Published in the Las Cruces Bulletin 03.24.23
By Cassie McClure
Mike Gaglio, biologist and managing member of High Desert Native Plants, has been implementing passive rainwater harvesting throughout the region for years and believes that there is an imminent change in how homeowners will think about harvesting water, even if we don’t see much rain in the The Las Cruces Utilities (LCU) Water Conservation Program’s Lush & Lean Workshop “Passive Rainwater Harvesting” on Thursday, March 30, will ask attendees to consider their connection to water, not only in how they water their yard, but how they can conserve water for the future.
“I get asked why we would do it; it never rains out here,” said Gaglio. “And that's exactly why we need to do rainwater harvesting because it does, and we have to take care of every drop we get.”
Gaglio said residents usually use “expensive water” to water their yards.
“We spend energy to get water out of the wells and then treat it. And then we turn around and put that on our landscapes,” he said. “If we were doing things a little bit differently, using native plants, not just desert-adapted plants, we could create a landscape that captures the water that falls on and around our yards and create a lush landscape that is in tune to the seasonal fluctuations of moisture.”
Gaglio said that proper planning at the beginning of the rainwater harvesting design, especially when planning for overflow, is key. “If you don't plan for your overflow, someday we're going to get a storm that overwhelms it. Planning for that is critical,” he said. “That overflow is a resource.”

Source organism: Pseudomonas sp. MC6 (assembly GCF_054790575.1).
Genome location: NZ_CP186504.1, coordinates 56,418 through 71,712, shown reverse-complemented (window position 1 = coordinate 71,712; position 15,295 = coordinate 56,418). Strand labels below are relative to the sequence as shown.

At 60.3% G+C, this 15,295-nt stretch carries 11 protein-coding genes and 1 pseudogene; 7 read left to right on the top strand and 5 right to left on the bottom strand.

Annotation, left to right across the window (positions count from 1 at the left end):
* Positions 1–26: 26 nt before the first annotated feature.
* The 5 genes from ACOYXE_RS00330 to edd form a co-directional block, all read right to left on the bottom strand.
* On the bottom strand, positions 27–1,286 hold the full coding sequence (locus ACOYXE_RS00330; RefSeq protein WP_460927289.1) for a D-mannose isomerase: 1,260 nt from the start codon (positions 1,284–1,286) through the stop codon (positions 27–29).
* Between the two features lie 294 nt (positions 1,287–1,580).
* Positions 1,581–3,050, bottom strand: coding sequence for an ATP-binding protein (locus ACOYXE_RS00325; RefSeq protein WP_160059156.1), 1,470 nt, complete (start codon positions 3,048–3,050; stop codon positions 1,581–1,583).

In the time he’s worked in landscapes, he’s seen changes in the designs and active incorporation of water harvesting. “We've shifted away from the high-intensity or the high-water use lawns,” he said. “Water harvesting is the next step in the evolution of how we build our front yards, our public spaces, and our communities.”
“It took xeriscaping 20 years to catch on, so it's probably going to take rainwater harvesting 20 years to catch on,” he said. “I've worked on these landscapes for 15 years now, and so we're getting close.”
Gaglio said that water harvesting could be the catalyst for thinking deeper about our environment. He said, “It’s a way where we can see the direct effects of our actions and how even the smallest actions have a positive impact on our environment.”
All free Lush & Lean workshops are held at the Thomas Branigan Memorial Library, Roadrunner Room, 200 E. Picacho, Las Cruces, on Thursdays from 5:30 PM-7:30 PM. Presentations begin promptly at 5:45 PM. The Spring II season of the free Lush & Lean workshops starts on April 6.
LCU – Your Utility Connection. Customer Central can be reached at 575-541-2111 from 8 a.m. - 6 p.m. Monday through Friday. LCU provides clean, safe, and reliable services to Las Cruces residents and businesses. Learn more at: lascruces.gov/180/Utilities
For emergencies, call Dispatch at 526-0500.
PHOTO 1: An employee of Gaglio, Kiko is known as the Happy Water Harvester, especially when a planned basin works during and after a heavy rainstorm.